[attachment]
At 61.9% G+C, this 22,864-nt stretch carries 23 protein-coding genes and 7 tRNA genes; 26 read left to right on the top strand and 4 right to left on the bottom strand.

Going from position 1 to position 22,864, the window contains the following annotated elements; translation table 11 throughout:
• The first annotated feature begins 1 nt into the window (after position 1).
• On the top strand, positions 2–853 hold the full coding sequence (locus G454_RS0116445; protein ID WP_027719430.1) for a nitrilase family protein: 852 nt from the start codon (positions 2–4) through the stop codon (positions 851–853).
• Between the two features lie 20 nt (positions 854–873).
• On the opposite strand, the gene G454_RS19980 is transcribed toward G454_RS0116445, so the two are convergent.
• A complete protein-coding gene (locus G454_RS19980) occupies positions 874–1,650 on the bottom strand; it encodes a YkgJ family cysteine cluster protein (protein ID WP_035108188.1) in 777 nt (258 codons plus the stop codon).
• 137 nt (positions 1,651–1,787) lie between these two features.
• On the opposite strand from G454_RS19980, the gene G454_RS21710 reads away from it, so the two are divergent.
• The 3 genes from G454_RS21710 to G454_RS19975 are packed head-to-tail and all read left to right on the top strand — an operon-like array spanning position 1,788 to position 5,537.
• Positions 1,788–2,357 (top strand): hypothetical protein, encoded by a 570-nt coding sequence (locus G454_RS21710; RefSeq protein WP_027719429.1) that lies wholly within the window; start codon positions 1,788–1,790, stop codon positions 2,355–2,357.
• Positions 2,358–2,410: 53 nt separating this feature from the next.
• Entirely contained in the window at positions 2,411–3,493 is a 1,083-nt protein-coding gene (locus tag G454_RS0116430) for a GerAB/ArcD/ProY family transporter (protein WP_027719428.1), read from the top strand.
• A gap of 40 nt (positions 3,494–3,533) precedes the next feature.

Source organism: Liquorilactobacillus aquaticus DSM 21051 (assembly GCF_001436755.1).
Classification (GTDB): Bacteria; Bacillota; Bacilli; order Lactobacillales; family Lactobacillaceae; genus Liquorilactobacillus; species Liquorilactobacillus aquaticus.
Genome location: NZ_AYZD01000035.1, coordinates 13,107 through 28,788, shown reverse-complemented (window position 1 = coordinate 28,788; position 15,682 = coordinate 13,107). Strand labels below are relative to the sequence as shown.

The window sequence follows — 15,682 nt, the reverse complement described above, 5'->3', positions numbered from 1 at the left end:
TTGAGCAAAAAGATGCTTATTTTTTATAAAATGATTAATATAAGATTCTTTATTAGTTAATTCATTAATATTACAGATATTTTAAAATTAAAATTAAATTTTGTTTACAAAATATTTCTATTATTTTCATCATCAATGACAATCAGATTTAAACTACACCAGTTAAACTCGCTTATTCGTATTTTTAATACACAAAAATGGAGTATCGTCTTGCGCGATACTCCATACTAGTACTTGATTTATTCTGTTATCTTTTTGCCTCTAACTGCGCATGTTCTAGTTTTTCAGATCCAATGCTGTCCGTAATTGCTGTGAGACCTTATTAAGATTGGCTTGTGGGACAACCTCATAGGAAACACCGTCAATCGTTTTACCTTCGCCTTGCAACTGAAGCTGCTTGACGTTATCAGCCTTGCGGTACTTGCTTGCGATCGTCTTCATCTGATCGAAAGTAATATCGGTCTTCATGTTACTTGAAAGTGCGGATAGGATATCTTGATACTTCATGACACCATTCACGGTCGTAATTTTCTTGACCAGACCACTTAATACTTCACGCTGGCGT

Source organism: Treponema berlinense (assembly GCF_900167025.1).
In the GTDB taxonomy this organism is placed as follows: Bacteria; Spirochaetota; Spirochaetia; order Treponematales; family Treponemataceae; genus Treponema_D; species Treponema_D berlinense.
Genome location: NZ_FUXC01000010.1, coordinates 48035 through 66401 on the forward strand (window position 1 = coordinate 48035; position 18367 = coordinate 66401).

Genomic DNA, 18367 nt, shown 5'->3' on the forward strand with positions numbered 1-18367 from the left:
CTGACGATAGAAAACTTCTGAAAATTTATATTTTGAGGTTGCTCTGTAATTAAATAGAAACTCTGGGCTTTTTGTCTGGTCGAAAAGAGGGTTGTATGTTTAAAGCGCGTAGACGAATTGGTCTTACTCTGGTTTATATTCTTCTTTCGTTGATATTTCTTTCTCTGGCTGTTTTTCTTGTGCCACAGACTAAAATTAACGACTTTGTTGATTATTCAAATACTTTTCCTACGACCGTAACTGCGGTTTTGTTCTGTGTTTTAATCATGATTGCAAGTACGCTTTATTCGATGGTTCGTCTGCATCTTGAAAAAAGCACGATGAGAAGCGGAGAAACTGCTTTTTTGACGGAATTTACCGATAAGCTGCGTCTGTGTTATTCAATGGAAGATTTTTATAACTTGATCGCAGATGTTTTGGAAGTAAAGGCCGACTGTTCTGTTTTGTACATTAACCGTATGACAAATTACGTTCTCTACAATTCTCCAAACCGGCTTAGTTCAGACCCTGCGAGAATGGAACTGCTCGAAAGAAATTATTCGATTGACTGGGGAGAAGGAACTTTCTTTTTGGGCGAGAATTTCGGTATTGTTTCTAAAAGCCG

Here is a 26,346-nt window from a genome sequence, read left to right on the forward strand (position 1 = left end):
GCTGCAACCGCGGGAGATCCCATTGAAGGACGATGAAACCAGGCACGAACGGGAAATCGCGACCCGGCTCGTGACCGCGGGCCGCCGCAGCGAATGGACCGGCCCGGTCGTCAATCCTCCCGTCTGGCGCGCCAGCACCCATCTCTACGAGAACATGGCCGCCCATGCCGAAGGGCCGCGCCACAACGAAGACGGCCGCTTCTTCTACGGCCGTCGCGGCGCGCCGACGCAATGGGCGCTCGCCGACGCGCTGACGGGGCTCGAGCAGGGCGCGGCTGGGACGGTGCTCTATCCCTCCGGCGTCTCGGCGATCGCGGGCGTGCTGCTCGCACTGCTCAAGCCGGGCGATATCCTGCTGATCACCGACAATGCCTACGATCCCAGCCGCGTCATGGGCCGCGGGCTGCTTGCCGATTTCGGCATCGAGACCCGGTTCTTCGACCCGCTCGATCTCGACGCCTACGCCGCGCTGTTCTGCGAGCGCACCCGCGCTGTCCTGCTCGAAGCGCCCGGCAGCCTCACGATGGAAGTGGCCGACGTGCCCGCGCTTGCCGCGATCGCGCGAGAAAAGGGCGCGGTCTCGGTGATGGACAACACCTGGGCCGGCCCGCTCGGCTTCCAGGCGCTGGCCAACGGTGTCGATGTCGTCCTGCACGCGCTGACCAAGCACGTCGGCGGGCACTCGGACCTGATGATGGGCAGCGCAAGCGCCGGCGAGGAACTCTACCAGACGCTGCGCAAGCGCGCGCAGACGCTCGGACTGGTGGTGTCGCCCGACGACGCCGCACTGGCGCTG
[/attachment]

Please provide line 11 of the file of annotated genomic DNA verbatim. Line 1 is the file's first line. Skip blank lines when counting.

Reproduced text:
• Positions 1,788–2,357 (top strand): hypothetical protein, encoded by a 570-nt coding sequence (locus G454_RS21710; RefSeq protein WP_027719429.1) that lies wholly within the window; start codon positions 1,788–1,790, stop codon positions 2,355–2,357.